As Republican leadership continues to cajole GOP senators to back their health care bill, one thing is becoming clear: The original sin of the Republican health care plan was pretending you could repeal and replace Obamacare with fewer than 60 votes. This created unrealistic expectations that guaranteed an anti-climactic resolution.
Republicans are currently paying the price for this—and (whether or not the Senate bill passes) will continue to do so in the foreseeable future.
It’s important to understand the series of events that led us to this moment. Falling eight votes short of a filibuster-proof Senate majority after the 2016 elections, Republicans turned to budget reconciliation—a legislative process not subject to the Senate filibuster that allows Congress to make adjustments to budget-related items.
Using reconciliation would theoretically allow them to pass a health care bill with just 50 Republican votes (and Vice President Mike Pence as the tiebreaker). It was supposed to be quick and dirty. A surgical strike. In and out. A shortcut—a quick fix. Getting health care out of the way would also lower the tax revenue baseline, thereby making it easier to tackle tax reform (something they really wanted to do) in the next fiscal year.
This plan reeked of shrewdness and smarts, but it was too cute by half. Part of the problem is that reconciliation—meant to make this process quick and easy—actually made it somewhat pointless.
Case in point: If you are a conservative, you want to fully repeal the Affordable Care Act. Rip it out, root and branch. This requires uprooting the architecture of Obamacare and then replacing it with a free-market alternative.
Remember how the Trump administration talked about a three-pronged approach to repealing and replacing Obamacare? That’s because, even when they thought passing a health care bill might be a breeze, reconciliation rules limited the extent to which Republicans could overhaul the health care system.
Actually, this is a matter of dispute, and the GOP’s refusal to test this consensus about the limitations of what is known as the “Byrd rule” might turn out to be pivotal. For months now, conservatives like Sen. Ted Cruz have been pointing out that the presiding officer of the Senate (in this case, Vice President Mike Pence) gets to decide what is allowable for reconciliation; the parliamentarian, they insist, merely advises.
As conservative journalist and health care wonk Philip Klein tells me: “Senate Majority Leader Mitch McConnell, fearing that disregarding the advice of the parliamentarian would be the equivalent of a nuclear option to end the filibuster, has resisted the idea that Pence could more generously interpret reconciliation rules.” The success of health care might hinge on McConnell’s decision not to buck the system.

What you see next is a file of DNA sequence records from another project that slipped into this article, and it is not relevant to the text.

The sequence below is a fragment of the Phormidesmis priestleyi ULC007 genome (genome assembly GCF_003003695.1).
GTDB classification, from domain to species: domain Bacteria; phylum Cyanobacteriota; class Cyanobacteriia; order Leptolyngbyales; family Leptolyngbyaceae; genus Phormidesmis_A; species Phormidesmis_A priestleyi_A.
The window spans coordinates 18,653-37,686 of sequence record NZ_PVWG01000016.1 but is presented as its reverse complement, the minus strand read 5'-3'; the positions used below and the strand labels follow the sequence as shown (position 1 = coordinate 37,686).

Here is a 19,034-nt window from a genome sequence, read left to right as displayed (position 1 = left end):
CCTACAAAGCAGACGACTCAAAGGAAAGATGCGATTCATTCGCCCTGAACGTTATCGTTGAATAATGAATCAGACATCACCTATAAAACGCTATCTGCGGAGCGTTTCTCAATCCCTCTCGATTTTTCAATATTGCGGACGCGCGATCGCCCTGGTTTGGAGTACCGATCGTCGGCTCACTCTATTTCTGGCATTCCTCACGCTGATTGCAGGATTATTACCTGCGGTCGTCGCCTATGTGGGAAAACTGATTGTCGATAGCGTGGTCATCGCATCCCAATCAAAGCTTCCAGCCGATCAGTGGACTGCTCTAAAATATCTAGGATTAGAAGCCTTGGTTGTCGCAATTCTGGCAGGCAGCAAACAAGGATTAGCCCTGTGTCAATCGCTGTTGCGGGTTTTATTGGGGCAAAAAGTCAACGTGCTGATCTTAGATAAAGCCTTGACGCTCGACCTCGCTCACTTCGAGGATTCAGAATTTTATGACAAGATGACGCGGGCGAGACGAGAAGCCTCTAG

Regardless, Republicans crafted their bills operating under the assumption that they must comply with the parliamentarian’s interpretation. As a result of this path, conservatives in the Senate are now being asked to support a bill that does not fully repeal and replace Obamacare, does not uproot the basic architecture of Obamacare, and has been described as Obamacare Lite.
In hindsight, the decision to change one-sixth of the U.S. economy via a party-line vote seems imprudent. But lacking a 60-vote majority in the Senate, the alternative was even less tenable.
“The base would have rebelled at a bipartisan process,” says conservative health care expert Avik Roy, “because you wouldn’t be able to achieve something called ‘repeal’ under a bipartisan process. But as the wholly partisan process showed, full repeal wasn’t in the cards anyway, because you can’t achieve full repeal through reconciliation. Unfortunately I think they had to go this route to show the base that.”
Philip Klein agreed. “Obviously, reconciliation is a sub-optimal way to craft healthcare policy, but Republicans had no choice. Otherwise, Republicans would need 60 votes to overcome a filibuster.” Klein noted that “gaining eight Democratic votes for anything that reduces the burden of government and moves healthcare policy in a more market-oriented direction is just a pipe dream.”
Attempting to pass health care reform without either 60 votes or via the reconciliation process would have been a bipartisan affair. It’s possible it might have resulted in a broad consensus (propositional) rather than merely hoping to pass something—anything—to replace Obamacare (oppositional). It might have fixed some of the problems plaguing Americans, but it wouldn’t have repealed Obamacare, and it would have rightly been seen as a stab in the back by conservative activists. But the point of this is that changing things is incredibly hard, and as I wrote back in January, a salutary outcome (again, regardless of whether Republicans pass a bill) was almost doomed from almost the beginning.
Understanding this story will not satisfy conservative voters. They were told that Obamacare would be repealed when Republicans took over Congress. Then, they were told they would need a president. Now, I’m telling them that—to actually do it right—you would need 60 conservative votes in the Senate. This sounds A) impossible (it’s ambitious enough to imagine electing 60 Republicans, but what are the odds of getting 60 conservative senators who vote like Ted Cruz and Mike Lee?), and B) unacceptable (this is the third time we have moved the bar on the base voters).
Remember, it took Democrats generations to get the individual mandate (which, in fairness, would be repealed by the Senate bill), and that only happened because Democrats had an amazing moment where the stars aligned and they had a super majority and a president. They also had a willingness to expend political capital and make major sacrifices to get it done. Democrats lost Congress, but at least they finally passed their bill. Are Republicans willing to make the same sacrifice—just to end up with Obamacare Lite?